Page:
As Welles himself says, seventeen - "that period which is almost a full stop in the involved sentence of a man's life" - is a dangerous time to fall in love. Anyone who has done so will recognise the comic heartbreak of this fizzing story of adolescent devotion. If bad poetry has a home it is young love, and Tarkington's mastery of the form is just one of the many little touches which make this story so painfully true.
If ever a role were miscast, Orson Welles as a daft, lovestruck seventeen-year old would be hard to beat, yet he pulls it off with great flair. Somehow his whiny, petulant performance makes the whole thing all the more believable. Whether this story makes you long for a lost youth of gleeful, innocent passions or shudder at the thought of ever having to go through it all again will depend entirely on personal experience.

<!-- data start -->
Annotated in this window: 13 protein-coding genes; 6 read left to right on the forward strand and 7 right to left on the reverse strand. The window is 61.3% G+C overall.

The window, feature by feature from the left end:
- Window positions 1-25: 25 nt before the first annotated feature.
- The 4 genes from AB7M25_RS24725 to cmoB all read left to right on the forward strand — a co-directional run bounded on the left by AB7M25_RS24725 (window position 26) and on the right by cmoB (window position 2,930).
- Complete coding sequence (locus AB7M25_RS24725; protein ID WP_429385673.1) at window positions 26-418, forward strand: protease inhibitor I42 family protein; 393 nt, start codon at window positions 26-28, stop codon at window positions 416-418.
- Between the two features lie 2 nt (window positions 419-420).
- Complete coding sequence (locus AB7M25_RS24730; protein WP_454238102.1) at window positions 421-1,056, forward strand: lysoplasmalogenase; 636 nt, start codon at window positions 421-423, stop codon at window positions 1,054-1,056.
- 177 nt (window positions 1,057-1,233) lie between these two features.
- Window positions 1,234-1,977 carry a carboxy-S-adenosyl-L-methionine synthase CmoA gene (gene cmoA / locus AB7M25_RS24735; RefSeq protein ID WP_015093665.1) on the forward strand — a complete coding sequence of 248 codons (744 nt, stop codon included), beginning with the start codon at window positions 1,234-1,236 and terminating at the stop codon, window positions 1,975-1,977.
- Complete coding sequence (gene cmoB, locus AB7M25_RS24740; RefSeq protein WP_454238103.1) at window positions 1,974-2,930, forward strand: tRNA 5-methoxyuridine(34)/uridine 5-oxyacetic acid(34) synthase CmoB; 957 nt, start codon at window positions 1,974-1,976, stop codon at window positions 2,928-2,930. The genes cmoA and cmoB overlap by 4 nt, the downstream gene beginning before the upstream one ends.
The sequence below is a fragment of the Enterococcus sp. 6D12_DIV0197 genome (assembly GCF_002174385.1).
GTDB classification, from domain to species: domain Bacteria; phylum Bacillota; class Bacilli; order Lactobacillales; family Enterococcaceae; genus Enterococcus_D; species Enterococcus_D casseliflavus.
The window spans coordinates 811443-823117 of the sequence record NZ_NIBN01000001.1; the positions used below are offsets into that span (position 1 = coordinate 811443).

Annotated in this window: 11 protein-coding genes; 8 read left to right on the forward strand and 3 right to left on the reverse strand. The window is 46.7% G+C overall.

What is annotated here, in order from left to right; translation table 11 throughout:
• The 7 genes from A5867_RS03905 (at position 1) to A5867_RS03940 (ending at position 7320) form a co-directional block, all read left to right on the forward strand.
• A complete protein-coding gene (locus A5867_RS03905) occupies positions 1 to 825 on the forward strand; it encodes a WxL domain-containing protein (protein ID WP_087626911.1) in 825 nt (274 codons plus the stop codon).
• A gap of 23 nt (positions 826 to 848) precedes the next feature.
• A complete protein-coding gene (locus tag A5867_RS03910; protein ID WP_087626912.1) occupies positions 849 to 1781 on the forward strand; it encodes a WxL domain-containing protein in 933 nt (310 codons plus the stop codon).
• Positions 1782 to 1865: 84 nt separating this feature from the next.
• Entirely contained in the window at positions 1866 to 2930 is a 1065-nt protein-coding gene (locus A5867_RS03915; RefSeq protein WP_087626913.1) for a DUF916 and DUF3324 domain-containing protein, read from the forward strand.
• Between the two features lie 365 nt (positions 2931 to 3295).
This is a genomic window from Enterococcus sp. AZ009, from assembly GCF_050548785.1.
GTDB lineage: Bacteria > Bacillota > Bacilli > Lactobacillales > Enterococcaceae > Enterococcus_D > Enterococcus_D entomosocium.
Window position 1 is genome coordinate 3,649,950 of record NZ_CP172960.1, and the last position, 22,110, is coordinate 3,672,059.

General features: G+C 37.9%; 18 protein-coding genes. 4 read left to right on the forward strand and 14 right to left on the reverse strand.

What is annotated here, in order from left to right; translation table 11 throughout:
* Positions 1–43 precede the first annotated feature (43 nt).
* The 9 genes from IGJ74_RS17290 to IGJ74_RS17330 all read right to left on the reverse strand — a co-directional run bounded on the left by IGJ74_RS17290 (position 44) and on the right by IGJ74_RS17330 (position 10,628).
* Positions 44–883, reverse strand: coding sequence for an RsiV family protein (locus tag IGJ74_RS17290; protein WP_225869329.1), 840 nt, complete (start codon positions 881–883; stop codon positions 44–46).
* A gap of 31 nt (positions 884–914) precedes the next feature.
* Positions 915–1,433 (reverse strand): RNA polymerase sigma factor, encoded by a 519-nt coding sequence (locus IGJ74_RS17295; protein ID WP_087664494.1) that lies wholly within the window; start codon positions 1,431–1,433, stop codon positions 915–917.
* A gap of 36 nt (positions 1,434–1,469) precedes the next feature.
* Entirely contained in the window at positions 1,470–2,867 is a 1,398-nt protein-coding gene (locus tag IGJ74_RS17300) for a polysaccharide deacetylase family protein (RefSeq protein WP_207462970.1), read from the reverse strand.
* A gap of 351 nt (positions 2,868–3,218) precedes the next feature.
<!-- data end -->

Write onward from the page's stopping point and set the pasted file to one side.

Seventeen was a hugely successful novel, given a full-page review in the New York Times and sitting for weeks on the best-seller lists. The precision with which Tarkington delves into the world of the lovestruck adolescent is likely to strike a chord with anyone who has fallen in love at a young age, as well as providing a very strong case for the criminalisation of baby talk. Pulitzer-favourite Tarkington also wrote The Magnificent Ambersons, which Welles adapted for radio the following year, and more famously for his butchered second film in 1948. Seventeen is now in the public domain and can be read and downloaded here.
Orson Welles (William Sylvanus Baxter), Betty Garde (Mrs. Baxter), Ray Collins (Mr. Parcher), Mary Wickes (Mrs. Parcher), Joseph Cotten (Genesis), Ruth Ford (Lola Pratt, the Baby Talk Girl), Marilyn Erskine (Jane), Elliott Reid (Cousin George), Pattee Chapmen (Rannie), Morgan Farley (Joe Bullitt).